Pace Pictures capped a busy 2021 with the VH1 original movie Miracles Across 125th Street, produced, written and directed by Nick Cannon. Pace hosted the film’s editorial team, led by Charles Norris. It also provided complete sound and picture finishing services for the film, part of VH1’s “Naughty or Nice” series which brings a sharper edge to traditional holiday programming.
Miracles Across 125th Street stars Cannon as a Harlem rapper who returns to his family’s church after battling drug addiction. It also stars Lil Kim, Teyana Taylor, Chrisette Michele, Akon, Jim Jones, Kierra Sheard-Kelly, Tommy Davidson, Fred Hammond, Karen Clark Sheard and Marsha Warfield, and features an array of outstanding musical performances running the gamut from gospel to rap.
Pace Pictures provided Norris with editing rooms, workstations, storage systems and technical support. It also supported a remote connection between the edit room and Nick Cannon’s production offices in New York, allowing the director to discuss creative decisions with Norris and review scenes in real-time. “It was extremely successful,” recalls Executive Producer Benjamin Sumpter. “Pace gave Nick the ability to be in the room with the editor and view cuts with no lag time in audio or video.”
Certain aspects of the film presented special challenges for Pace’s post-production team. The story is told from the perspective of the father of Cannon’s character, who appears at the beginning holding a snow globe containing a tiny replica of a Harlem church. Snow globe elements were produced by the South African animation studio Motif.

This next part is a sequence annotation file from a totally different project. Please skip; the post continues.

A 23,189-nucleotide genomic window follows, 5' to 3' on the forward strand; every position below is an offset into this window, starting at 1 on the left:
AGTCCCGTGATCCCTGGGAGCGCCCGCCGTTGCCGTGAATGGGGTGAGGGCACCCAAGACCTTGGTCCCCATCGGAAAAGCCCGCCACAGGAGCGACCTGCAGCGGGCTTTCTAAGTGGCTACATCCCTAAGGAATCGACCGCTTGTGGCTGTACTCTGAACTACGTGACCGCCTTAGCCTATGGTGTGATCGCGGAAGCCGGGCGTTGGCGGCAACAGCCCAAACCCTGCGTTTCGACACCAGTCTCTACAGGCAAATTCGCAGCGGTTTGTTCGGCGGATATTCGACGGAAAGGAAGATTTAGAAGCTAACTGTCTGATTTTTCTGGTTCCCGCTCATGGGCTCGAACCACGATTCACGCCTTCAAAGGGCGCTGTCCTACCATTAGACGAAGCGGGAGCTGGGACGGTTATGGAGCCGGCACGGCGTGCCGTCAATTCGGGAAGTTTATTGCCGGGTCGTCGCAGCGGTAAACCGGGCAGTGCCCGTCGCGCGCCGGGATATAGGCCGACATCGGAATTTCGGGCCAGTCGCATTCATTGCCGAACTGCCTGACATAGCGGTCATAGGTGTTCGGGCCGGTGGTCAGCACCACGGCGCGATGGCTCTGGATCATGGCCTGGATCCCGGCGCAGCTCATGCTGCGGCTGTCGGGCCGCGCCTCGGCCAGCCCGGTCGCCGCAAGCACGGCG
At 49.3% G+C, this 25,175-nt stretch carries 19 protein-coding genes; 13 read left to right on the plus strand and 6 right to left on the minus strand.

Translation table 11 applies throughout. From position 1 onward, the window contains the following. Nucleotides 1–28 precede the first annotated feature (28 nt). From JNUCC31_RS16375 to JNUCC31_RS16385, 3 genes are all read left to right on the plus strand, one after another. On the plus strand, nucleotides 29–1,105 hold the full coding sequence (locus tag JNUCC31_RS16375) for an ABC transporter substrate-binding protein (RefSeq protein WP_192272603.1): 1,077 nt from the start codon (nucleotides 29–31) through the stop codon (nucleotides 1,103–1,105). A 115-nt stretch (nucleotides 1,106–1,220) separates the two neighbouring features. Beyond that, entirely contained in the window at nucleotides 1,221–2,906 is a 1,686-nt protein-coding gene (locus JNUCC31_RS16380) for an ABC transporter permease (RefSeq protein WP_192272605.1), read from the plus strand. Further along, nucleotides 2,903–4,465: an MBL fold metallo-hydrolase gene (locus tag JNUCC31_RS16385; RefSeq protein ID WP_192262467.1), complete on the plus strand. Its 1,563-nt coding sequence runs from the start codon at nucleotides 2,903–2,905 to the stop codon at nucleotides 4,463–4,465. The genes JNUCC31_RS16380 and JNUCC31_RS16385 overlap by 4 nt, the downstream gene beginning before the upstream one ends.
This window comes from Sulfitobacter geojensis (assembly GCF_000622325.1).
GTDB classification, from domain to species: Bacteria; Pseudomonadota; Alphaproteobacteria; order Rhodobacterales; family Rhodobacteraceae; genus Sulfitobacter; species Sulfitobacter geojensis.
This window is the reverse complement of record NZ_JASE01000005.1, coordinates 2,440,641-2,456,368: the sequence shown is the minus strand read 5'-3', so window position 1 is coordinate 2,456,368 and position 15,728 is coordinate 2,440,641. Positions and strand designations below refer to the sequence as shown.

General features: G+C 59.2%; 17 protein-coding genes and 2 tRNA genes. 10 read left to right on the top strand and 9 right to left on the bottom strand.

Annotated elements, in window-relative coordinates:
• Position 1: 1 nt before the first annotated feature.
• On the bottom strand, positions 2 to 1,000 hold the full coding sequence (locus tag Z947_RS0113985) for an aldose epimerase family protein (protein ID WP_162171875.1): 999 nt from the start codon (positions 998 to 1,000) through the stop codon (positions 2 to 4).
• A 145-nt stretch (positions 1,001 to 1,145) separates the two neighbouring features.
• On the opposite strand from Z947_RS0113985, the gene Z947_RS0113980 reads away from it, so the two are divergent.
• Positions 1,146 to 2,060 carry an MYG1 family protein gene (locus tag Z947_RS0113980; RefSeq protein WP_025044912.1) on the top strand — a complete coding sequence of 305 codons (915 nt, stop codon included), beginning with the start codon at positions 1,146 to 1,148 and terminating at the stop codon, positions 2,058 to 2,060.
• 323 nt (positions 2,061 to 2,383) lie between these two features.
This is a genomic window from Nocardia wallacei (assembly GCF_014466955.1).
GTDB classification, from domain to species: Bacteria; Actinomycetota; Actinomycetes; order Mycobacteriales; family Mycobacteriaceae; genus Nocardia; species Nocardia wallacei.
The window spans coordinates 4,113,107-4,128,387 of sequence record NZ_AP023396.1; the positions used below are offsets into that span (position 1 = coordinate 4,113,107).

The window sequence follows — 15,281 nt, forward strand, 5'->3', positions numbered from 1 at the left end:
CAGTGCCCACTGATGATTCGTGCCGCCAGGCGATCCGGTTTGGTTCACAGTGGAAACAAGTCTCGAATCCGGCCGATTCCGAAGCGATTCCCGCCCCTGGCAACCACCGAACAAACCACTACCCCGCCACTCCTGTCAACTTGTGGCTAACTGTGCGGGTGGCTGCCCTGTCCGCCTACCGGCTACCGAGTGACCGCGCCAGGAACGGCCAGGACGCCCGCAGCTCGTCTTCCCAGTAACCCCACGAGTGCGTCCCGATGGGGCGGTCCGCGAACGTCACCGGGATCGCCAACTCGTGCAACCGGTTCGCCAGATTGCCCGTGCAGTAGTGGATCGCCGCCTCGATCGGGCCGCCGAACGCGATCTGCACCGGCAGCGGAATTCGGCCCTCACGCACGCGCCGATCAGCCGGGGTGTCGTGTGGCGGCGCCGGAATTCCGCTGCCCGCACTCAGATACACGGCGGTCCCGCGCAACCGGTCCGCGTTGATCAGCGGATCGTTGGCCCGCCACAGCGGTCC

“The film has three principal looks that Pace’s colorist Jason Knutzen helped us fine tune,” Sumpter explains. “We had church interiors, which have a warm holiday glow. We also had Harlem exteriors which are colder and then we had the snow globe which is ethereal and whimsical. Getting all that to blend was challenging, but Jason made it work beautifully.”
“The church needed to appear inviting and feel like Christmas,” says Knutzen. “In the opening scene, we see the main character’s former life as a rapper. We gave it a high contrast look to make it pop and distinguish it from what follows. In the film’s climax, everyone is wearing white robes. That could be challenging, but we made the robes stand out against skin tones and the warm church environment. The color contrast gives it a high emotional impact.” Knutzen performed final grading via DaVinci Resolve in one of Pace Pictures’ DI color suites.
Interiors of the church were shot in Atlanta. Windows and other parts of the set were dressed to suggest a snowy New York winter beyond the walls, but much of that atmosphere is created through ambient sound design. “Sonically, we’re constantly reminding the audience that a blizzard is happening outside,” notes Jan Bezouska, the film’s Supervising Sound Editor/Re-Recording Mixer (with Austin Chase). “The sound is subliminal, but it establishes the location and adds tension to the story. At the end of the film, the storm goes away, signaling a happy ending.”
The sound design used in exteriors follows a similar pattern. In the beginning, the city environment is alive with traffic sounds: cars, trucks, sirens, pedestrians and other elements. Those sounds disappear once the storm arrives, only to reappear when it abates. “You can faintly hear birds chirping as the city springs back to life,” Bezouska says.
Bezouska and Adams prepared the final soundtrack on Pace Pictures’ mix stage, which features dual Avid Pro Tools S6 consoles and four Pro Tools HDX systems.
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